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Sasha Redman – Life Behind The Bars Of A Chinese Prison

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A South African woman who was detained in Rui’an in Wenzhou City in China since January has detailed her experience.

Twenty-seven-year-old Sasha Redman, who hails from Table View, set her sights on the East-Asian country in 2017 and jumped at the opportunity of teaching English at Kings International – a school in Rui’an.

“I’ve always wanted to experience Asian culture and earn a better income, because being a teacher in China you’d get almost triple the average salary of a South African. When I first started, I earned about R22,000 a month.”

Redman, who has no tertiary education, says she was then promoted to be a training manager which upped her salary to about R25,000.

Her first trip went off without a hitch and she returned to China for her second stint in September 2017 after a brief holiday back in South Africa.

This time, however, the school told her she could return while on a student visa which she did in September last year.

Being back in Zhejiang Province was smooth sailing until she was arrested and interrogated.

“I discovered that the CEO of the school I worked for created a shell company which was registered under my name. In China, any business registered by a foreigner or any business that has foreigners working for them needs to be checked by immigration. I was arrested because I ‘owned’ the company which was hiring foreigners on incorrect visas. So essentially the school I worked for was hiring foreigners on student visas.”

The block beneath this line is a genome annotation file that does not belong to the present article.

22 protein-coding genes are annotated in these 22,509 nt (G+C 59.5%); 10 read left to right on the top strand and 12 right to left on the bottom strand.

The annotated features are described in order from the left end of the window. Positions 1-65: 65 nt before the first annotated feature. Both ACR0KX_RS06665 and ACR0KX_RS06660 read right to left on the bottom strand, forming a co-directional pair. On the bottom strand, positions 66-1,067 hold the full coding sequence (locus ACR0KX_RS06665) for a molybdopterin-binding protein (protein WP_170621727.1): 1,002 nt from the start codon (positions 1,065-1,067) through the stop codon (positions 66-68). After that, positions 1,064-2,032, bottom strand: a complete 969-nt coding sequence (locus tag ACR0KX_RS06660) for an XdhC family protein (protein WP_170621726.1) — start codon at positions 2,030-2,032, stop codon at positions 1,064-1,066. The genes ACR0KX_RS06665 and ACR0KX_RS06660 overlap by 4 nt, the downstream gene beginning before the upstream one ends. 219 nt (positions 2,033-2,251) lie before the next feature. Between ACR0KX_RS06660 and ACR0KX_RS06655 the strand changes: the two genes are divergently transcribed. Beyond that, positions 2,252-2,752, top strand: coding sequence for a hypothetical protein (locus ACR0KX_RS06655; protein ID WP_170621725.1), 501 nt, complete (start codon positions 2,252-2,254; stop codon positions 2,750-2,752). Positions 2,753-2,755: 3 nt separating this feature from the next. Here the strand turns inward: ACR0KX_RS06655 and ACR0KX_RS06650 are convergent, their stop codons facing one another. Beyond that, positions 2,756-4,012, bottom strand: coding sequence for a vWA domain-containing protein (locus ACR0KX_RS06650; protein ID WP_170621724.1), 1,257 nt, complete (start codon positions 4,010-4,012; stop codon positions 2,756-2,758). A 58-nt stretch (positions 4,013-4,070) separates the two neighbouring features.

Redman was detained on 29 January and spent 30 days in a detention facility, after which she was transferred to a correctional facility.

What she encountered is not something she’d wish on her worst enemy.

She had no contact with the outside world and credits her mental and emotional strength for surviving the lonely months.

“It’s been a little tough internally, because I feel like a big part of me was taken away, like integrity and dignity. You don’t realise it but four months in complete solitude with no connection to friends or family or just the outside world… it can really mess you up a little bit.”

She shared a room with 16 other offenders where they were commanded to sit cross-legged for hours each day. Her legs were in pain by the end of each day.

“Once I got arrested and treated like a prisoner with handcuffs, it was complete conformity. Everything we did was a command. You weren’t allowed to stand up when you wanted to. Going to the toilet, you needed to ask for permission and then someone needs to stand with you. So, there goes my privacy, there goes my dignity. There goes everything. I felt alone because of the language barrier, but my Chinese improved which is a good thing.”

Redman was deported last month and arrived in Cape Town on 13 June.

Despite her trauma, it was not all doom and gloom as she met and fell in love over there with another South African originally from Port Elizabeth. The loved-up pair plan to reunite in September for a holiday in Thailand.

The Department of International Relations and Co-opreation (Dirco) has reiterated that the onus is on citizens to ensure they have the correct travel documentation before accepting international job offers.

Dirco director of consular services Chris Chetty added to this by saying that a tertiary degree is required to legally teach English in China.

“One must be in position of a valid university degree. If your recruitment agency is telling you otherwise, that needs to be checked because there’s no way you can be teaching English abroad without a valid university degree.”

The department’s advising that citizens contact the relevant foreign embassy or Dirco to check the legitimacy of recruitment agencies.


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